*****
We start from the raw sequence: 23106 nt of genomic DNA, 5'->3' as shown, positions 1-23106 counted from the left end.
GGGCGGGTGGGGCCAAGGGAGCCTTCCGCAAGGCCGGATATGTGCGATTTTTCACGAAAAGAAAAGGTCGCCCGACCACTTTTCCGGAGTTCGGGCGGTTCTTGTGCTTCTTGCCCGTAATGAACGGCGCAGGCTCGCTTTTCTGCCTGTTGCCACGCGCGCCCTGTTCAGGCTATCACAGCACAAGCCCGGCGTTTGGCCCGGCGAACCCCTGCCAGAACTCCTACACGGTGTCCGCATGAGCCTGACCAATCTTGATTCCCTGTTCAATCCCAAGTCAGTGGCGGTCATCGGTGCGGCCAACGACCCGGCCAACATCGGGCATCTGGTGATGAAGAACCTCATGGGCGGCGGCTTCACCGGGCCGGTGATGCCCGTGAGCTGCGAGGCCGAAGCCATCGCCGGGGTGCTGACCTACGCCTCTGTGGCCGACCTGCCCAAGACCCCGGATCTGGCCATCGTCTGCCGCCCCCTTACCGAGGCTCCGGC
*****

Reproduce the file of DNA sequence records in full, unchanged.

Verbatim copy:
We start from the raw sequence: 23106 nt of genomic DNA, 5'->3' as shown, positions 1-23106 counted from the left end.
GGGCGGGTGGGGCCAAGGGAGCCTTCCGCAAGGCCGGATATGTGCGATTTTTCACGAAAAGAAAAGGTCGCCCGACCACTTTTCCGGAGTTCGGGCGGTTCTTGTGCTTCTTGCCCGTAATGAACGGCGCAGGCTCGCTTTTCTGCCTGTTGCCACGCGCGCCCTGTTCAGGCTATCACAGCACAAGCCCGGCGTTTGGCCCGGCGAACCCCTGCCAGAACTCCTACACGGTGTCCGCATGAGCCTGACCAATCTTGATTCCCTGTTCAATCCCAAGTCAGTGGCGGTCATCGGTGCGGCCAACGACCCGGCCAACATCGGGCATCTGGTGATGAAGAACCTCATGGGCGGCGGCTTCACCGGGCCGGTGATGCCCGTGAGCTGCGAGGCCGAAGCCATCGCCGGGGTGCTGACCTACGCCTCTGTGGCCGACCTGCCCAAGACCCCGGATCTGGCCATCGTCTGCCGCCCCCTTACCGAGGCTCCGGC